Current healthcare pressures and a recent watershed medicolegal case have contributed to an uncomfortable climate for doctors and medical students. Reflective practice is under scrutiny, litigation is rife. Certainty and control, basic drivers for both patients and practitioners, are threatened as previously secure knowledge of disease trajectories and professional expectations change. Medical students are contending with the legacy of junior doctor strikes, rising debts, and insecurity around the safety of reflection in mandated portfolios. As a clinical academic (FG) and a final year medical student (MZ) at a London medical school, we hear student narratives resonating with those of patients; of uncertainty and trepidation about the future. Students voice concerns that if they err, medical schools may not protect them, mirrored by a perception that as doctors, nor may our governing bodies. Consequently, like our patients, we may find ourselves seeking boundaries and reassurances within an unpredictable professional landscape.
Medical students have long grappled with liminality; the ambiguity of status and role that arise during a medical apprenticeship. The rites of passage and associated thresholds can result in medical students struggling with knowing where they belong. Some report a dissonance in reconciling the positions of medical student and future doctor. This bridging of identities is captured in a liminal “between state” where one is no longer the same person as at the start, but has yet to reach the end, graphically likened by one student as being sharply shaped into topiary (Hill, 2008).
As medical educators, we have traditionally focused on the hard science of medicine, concentrating on the techne and praxis aspects (skills and knowledge), placing less emphasis on the phronetic, humanistic components. Within undergraduate medical education we have concentrated on scientific attainment which is simpler to assess than the “softer” skills contributing to the artistry of medicine. To date, there has been little focus on self-criticality and reflection. Feedback highlights that students often consider reflective practice to be artificial or tokenistic, with the Bawa-Garba case inducing additional concerns about the safety and security of written reflection.
At our medical school we offer opportunities for students to engage with Balint Groups and Schwartz Rounds, both confidential reflective practice fora for discussing the emotional impact of clinical work. Participants report that certain patients stir emotions connected to family members or self. FG refers to these as “Trigger Patients,” as they trigger strong emotional responses. Many student discussions revolve around the paradox of being viewed as pseudo-medical professionals by patients, whilst yet perceiving themselves as lay people. Some patients make students feel like work experience school pupils, others treat them with deference that students consider misplaced. Some patients seek approval or guidance from them, contrasting with the disinterest shown by others, including clinician teachers. Students oscillate between feeling confident and competent versus not, reflecting the liminal space that they inhabit.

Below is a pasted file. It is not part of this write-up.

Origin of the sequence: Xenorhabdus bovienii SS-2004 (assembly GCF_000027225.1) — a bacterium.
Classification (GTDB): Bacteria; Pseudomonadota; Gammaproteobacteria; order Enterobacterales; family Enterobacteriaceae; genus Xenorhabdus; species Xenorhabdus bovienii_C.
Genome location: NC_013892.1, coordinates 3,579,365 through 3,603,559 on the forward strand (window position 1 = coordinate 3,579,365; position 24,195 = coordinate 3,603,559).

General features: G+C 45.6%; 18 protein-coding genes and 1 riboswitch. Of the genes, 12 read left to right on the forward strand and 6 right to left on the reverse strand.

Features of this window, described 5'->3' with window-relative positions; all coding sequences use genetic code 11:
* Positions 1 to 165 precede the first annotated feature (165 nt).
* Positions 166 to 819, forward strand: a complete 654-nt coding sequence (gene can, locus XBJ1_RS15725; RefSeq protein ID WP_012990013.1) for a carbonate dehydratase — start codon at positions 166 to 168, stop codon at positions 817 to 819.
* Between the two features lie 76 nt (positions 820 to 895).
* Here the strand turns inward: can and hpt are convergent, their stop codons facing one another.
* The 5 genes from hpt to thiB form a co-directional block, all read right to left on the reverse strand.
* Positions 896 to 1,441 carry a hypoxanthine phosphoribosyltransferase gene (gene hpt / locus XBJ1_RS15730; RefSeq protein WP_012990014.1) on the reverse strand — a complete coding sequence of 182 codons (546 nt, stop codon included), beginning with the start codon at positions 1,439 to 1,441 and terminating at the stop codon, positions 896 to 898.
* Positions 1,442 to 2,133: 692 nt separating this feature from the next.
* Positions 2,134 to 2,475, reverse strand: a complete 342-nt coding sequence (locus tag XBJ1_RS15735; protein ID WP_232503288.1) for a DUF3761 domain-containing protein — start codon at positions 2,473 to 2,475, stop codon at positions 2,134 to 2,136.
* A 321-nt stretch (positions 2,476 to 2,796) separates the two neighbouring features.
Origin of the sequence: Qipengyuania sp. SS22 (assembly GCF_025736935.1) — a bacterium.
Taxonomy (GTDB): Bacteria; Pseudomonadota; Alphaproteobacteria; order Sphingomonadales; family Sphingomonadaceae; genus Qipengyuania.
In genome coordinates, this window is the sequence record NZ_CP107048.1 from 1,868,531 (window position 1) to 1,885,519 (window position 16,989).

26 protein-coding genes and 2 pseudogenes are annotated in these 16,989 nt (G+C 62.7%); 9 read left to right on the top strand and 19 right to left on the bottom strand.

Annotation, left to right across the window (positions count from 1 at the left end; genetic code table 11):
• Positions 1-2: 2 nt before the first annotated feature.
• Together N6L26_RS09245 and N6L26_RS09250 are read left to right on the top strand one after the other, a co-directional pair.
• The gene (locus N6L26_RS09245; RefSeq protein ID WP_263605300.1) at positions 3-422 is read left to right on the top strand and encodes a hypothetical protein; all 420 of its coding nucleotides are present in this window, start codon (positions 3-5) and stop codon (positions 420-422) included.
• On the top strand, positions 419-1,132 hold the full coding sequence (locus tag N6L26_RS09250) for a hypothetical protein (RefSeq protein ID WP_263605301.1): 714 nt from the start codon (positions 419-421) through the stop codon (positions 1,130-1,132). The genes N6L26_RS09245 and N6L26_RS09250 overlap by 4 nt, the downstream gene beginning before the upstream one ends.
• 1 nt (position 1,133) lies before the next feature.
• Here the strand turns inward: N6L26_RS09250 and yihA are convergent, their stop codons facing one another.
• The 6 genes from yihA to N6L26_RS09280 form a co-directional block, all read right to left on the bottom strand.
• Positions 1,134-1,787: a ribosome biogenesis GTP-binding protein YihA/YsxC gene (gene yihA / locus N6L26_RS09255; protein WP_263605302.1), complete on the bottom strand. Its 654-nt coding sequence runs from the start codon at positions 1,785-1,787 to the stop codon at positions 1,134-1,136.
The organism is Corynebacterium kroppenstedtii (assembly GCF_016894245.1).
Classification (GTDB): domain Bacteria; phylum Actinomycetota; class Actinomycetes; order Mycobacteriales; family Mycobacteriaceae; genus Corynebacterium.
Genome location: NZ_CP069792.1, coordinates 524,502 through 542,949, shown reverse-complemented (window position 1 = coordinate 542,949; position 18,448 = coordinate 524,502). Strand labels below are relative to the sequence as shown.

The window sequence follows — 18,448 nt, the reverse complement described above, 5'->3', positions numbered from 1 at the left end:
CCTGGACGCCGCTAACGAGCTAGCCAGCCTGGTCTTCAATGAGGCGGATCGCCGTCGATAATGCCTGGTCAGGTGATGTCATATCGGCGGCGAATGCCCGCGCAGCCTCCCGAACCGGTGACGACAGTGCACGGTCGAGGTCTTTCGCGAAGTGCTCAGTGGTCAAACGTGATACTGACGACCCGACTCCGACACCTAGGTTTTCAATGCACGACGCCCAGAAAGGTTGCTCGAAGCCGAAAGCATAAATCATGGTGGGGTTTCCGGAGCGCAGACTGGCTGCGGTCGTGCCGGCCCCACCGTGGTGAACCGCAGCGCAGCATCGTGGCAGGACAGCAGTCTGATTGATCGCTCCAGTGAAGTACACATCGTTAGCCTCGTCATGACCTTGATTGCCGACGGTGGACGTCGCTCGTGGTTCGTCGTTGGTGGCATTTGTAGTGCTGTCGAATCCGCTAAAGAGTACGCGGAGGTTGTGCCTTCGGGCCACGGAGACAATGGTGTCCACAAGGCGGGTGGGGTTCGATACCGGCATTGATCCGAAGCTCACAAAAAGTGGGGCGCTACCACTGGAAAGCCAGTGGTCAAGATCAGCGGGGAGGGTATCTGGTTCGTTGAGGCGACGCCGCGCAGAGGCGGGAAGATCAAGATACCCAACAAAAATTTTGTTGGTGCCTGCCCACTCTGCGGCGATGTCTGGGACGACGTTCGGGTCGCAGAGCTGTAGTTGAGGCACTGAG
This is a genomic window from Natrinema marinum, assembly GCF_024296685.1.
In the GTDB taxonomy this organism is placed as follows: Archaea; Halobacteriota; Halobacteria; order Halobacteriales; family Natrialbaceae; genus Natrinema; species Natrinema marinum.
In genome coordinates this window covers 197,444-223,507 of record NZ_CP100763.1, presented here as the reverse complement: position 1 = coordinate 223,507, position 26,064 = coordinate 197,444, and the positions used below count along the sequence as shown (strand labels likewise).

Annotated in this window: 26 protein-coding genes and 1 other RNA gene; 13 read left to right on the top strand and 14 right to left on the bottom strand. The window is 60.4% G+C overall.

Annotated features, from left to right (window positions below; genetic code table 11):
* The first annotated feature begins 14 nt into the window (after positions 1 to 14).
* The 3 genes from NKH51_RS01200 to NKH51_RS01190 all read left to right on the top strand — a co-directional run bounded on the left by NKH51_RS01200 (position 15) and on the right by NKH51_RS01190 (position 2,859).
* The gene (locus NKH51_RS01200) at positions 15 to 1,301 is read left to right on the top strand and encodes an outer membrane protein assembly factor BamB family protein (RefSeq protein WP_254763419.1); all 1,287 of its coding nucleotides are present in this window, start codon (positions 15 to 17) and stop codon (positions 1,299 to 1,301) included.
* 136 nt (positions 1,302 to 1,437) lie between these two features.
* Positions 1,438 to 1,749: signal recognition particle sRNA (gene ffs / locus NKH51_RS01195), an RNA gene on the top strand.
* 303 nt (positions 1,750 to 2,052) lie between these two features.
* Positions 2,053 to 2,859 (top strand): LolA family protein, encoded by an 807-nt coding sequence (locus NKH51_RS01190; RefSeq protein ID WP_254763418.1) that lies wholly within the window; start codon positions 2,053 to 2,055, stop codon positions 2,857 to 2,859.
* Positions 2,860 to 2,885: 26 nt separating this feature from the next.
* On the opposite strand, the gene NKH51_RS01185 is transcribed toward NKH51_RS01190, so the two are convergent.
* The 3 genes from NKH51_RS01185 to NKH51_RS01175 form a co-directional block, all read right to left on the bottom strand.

While our data show that some students value reflective opportunities, others do not. This may reflect a culture driven by assessment and competition. However, by giving medical students meaningful reflective spaces and the prerequisite emotional skills, we wonder if these may contribute to career longevity and satisfaction. Open reflection can foster camaraderie and reduce isolation, with the caveat that it may also unmask difficult and unpalatable feelings. The challenge for medical educators may be to shift the paradigm of dominant focus on academic attainment towards a healthier goal of producing well-rounded and emotionally-literate doctors, with good quality reflection being one tool to facilitate this.
Perhaps it is unsurprising that there is a growing literature of doctors’ memoirs candidly chronicling experiences of witnessing suffering and mistakes, which some may view as airing of the profession’s “dirty secrets” and may regard as heretical. Medical students too are emboldened, no longer content to passively absorb knowledge, evolving into partners co-creating agency in their education. In an age of growing public involvement in the professions, medical curricula are beginning to reflect the political agendas of widening participation and flattening of power hierarchies.
The levels of medical student distress appear to be prevalent and rising. As with patient care, we need to adopt a holistic view of medical education and treat our future doctors with the respect and kindness that we are expected to demonstrate to patients. Meaningful reflective practice requires its champions, and needs to be accessible and useful to tomorrow’s doctors. Role modelling, both good and bad, is a powerful pedagogical tool. Role modelling of vulnerability and emotion by senior clinicians should not be viewed as a weakness and rather should be respected for the profound impact it can have on the next generation. By instilling good reflective habits for professional practice and (hopefully) longevity, we may equip future colleagues with skills to navigate the complexity and ambiguity that frequently arise in clinical practice.
Hill A (2008). Reflections of a Pruned Medical Student. Published in The Inner World of Medical Students, J Shapiro, 2009. Radcliffe Publishing
Faye Gishen, consultant physician and academic lead for clinical and professional practice, University College London Medical School
Competing interests: None declared.
Michael Zervos studied medicine at University College London. He began an Academic Foundation Programme at Torbay Hospital in August 2018.
Competing interests: None declared.